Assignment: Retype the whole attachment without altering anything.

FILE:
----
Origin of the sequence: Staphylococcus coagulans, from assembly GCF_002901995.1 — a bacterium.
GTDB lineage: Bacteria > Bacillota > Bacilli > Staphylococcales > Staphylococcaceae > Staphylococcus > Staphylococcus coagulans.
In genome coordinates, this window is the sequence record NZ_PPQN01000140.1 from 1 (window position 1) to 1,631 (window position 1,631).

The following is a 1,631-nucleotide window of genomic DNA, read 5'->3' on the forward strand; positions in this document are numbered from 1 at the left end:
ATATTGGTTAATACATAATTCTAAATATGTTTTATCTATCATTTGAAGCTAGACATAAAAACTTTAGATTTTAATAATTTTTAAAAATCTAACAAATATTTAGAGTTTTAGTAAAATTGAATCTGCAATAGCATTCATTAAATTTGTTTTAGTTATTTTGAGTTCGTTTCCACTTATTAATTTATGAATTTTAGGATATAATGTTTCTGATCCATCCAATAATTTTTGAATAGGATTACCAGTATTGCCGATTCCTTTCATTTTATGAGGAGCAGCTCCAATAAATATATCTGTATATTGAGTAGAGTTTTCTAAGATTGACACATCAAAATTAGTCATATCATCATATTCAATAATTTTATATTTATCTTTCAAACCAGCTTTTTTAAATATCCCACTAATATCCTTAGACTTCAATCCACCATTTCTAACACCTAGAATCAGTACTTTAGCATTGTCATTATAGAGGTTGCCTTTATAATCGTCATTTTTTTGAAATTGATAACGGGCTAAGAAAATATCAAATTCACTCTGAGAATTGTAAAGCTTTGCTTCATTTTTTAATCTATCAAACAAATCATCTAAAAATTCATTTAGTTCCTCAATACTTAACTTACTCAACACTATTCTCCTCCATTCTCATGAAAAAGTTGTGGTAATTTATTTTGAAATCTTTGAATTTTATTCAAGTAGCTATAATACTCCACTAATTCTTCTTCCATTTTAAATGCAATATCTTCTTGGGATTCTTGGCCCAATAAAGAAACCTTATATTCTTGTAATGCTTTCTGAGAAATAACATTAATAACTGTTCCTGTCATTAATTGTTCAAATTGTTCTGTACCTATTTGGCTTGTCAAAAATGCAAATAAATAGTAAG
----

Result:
Origin of the sequence: Staphylococcus coagulans, from assembly GCF_002901995.1 — a bacterium.
GTDB lineage: Bacteria > Bacillota > Bacilli > Staphylococcales > Staphylococcaceae > Staphylococcus > Staphylococcus coagulans.
In genome coordinates, this window is the sequence record NZ_PPQN01000140.1 from 1 (window position 1) to 1,631 (window position 1,631).

The following is a 1,631-nucleotide window of genomic DNA, read 5'->3' on the forward strand; positions in this document are numbered from 1 at the left end:
ATATTGGTTAATACATAATTCTAAATATGTTTTATCTATCATTTGAAGCTAGACATAAAAACTTTAGATTTTAATAATTTTTAAAAATCTAACAAATATTTAGAGTTTTAGTAAAATTGAATCTGCAATAGCATTCATTAAATTTGTTTTAGTTATTTTGAGTTCGTTTCCACTTATTAATTTATGAATTTTAGGATATAATGTTTCTGATCCATCCAATAATTTTTGAATAGGATTACCAGTATTGCCGATTCCTTTCATTTTATGAGGAGCAGCTCCAATAAATATATCTGTATATTGAGTAGAGTTTTCTAAGATTGACACATCAAAATTAGTCATATCATCATATTCAATAATTTTATATTTATCTTTCAAACCAGCTTTTTTAAATATCCCACTAATATCCTTAGACTTCAATCCACCATTTCTAACACCTAGAATCAGTACTTTAGCATTGTCATTATAGAGGTTGCCTTTATAATCGTCATTTTTTTGAAATTGATAACGGGCTAAGAAAATATCAAATTCACTCTGAGAATTGTAAAGCTTTGCTTCATTTTTTAATCTATCAAACAAATCATCTAAAAATTCATTTAGTTCCTCAATACTTAACTTACTCAACACTATTCTCCTCCATTCTCATGAAAAAGTTGTGGTAATTTATTTTGAAATCTTTGAATTTTATTCAAGTAGCTATAATACTCCACTAATTCTTCTTCCATTTTAAATGCAATATCTTCTTGGGATTCTTGGCCCAATAAAGAAACCTTATATTCTTGTAATGCTTTCTGAGAAATAACATTAATAACTGTTCCTGTCATTAATTGTTCAAATTGTTCTGTACCTATTTGGCTTGTCAAAAATGCAAATAAATAGTAAG